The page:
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The loss of Venezuela’s last glacier points to a future where loss as opposed to damage is the new reality

The Corona glacier in Venezuela. Photo.
The picture shows the glacier, also known as La Corona, in 2016, before it was reclassified as an ice field. Photo: Leonel Delgado.

Professor Emily Boyd has been researching loss and damage from climate change for more than 10 years. To her, the news that Venezuela’s last glacier, the Humboldt glacier, is being reclassified as an ice field, is extremely worrying.

The speed of change is crazy. When something so visible is lost, it also brings home the scale of global climate change, says Emily Boyd, professor at Lund University Centre for Sustainability Studies.

Emily and her colleagues at Lund University are working on impacts of intangible losses and damages resulting from socio-political, economic and climate drivers.

They look at the vanishing Humboldt glacier, also known as La Corona, located in the Sierra Nevada de Mérida Mountain range, as an example of cross-scale and transboundary impacts of climate change. Its loss will be felt in different realms, from potential loss of income, if tourism declines in the area, to loss of ecosystems services which glaciers provide, loss of  environments of cultural value, and so far, unforeseen changes in global climate change processes. While many thought the glacier would melt within the next decade, the process has gone remarkedly faster.

According to Emily Boyd,

– This event brings home too how losses in different places impact ecosystems and communities far away. It is also worrying that loss is being normalized.

She emphasizes how these events necessitate the need for research not only on ways to mitigate climate change, which is of key importance if temperatures are to stay below 1,5 degrees compared to preindustrial times, but also on questions of who experience loss, how, where and in what contexts, which are now brought even more to the fore.

– Loss will look different to different people, depending on their capabilities, existing vulnerabilities and previous experiences. We shouldn’t assume that the loss of this glacier will impact communities living close to it equally, says Emily Boyd.

– We need to ramp up how we prepare for a future under climate change. In this future, regardless if we are able to make drastic reductions in emissions, some losses will accrue. Therefore, we need knowledge, both on what loss can mean, and on how our communities can be supported to prepare, and above all, on how we can advance adaptation.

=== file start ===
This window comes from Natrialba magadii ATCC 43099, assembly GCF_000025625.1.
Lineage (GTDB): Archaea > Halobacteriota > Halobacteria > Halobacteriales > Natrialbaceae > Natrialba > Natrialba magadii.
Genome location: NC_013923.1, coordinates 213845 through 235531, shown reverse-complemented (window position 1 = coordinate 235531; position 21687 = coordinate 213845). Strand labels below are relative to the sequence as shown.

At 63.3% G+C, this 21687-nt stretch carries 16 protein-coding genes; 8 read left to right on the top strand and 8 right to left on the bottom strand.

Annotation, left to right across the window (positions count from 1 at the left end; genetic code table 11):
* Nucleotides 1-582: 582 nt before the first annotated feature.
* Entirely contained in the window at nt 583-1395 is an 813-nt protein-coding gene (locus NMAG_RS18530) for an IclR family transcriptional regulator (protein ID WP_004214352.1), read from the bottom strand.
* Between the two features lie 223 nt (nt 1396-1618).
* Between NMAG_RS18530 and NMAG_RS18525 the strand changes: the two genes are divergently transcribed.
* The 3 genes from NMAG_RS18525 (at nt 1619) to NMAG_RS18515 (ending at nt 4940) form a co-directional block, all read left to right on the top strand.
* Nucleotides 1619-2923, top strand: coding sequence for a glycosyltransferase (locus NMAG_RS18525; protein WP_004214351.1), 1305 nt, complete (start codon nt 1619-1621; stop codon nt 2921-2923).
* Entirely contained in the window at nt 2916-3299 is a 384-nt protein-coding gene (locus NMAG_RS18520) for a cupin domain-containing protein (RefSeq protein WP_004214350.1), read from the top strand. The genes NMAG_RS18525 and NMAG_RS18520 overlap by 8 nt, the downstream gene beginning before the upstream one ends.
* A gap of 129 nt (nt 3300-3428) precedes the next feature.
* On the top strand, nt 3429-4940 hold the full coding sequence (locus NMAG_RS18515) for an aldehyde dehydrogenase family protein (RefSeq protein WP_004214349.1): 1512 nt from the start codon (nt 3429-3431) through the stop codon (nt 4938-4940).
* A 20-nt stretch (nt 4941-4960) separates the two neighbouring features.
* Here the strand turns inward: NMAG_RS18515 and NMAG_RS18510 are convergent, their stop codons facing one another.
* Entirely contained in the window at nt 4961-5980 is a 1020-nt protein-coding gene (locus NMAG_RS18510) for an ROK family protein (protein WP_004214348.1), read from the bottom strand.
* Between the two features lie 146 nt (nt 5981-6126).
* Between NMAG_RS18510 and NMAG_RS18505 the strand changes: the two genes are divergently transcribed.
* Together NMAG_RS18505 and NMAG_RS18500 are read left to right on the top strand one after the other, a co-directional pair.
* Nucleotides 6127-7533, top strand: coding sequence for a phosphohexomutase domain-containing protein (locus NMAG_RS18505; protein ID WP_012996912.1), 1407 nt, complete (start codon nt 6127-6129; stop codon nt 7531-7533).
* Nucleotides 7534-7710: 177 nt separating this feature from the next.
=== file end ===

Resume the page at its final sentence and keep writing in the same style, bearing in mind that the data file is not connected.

Loss of glacier can inform research in other places

She also highlights that accruing impacts in Venezuela can be used to inform work and research on glacier melt in other areas, for example in Nepal, where LUCSUS is researching retreating glaciers from a societal perspective, specifically looking at how ecosystem changes affect communities living beside the glaciers.

She ends by noting how just transformations remain hampered by the prevailing political imagination that technology and capital alone can solve, and halt, problems connected to climate change and biodiversity loss.

– It is quite well established that loss does not necessarily trigger action, however finding common ground on lived experiences of climate change is important. Adaptation needs to be just, effective and cross-scale. Exploring the issue of resistance will also be key: why do groups resist adaptation, and how can leaders design adaptation with communities?

A woman, Emily Boyd. Photo.

Emily Boyd

Emily Boyd is Professor in Sustainability Science at Lund University Centre for Sustainaibility Studies. She is a leading social scientist with a background in international development, environment and climate change, with focus on the interdisciplinary nexus of poverty, livelihoods and resilience in relation to global environmental change. Emily Boyd is currently leading work on undesirable resilience, politics of loss and damage and intersectionality in societal transitions, including on transformations under climate change. 

Emily Boyd  is an author for the IPCC, IPBES, and UKCCRA and a Earth System Governance Senior Fellow. 

Read more about Emily Boyd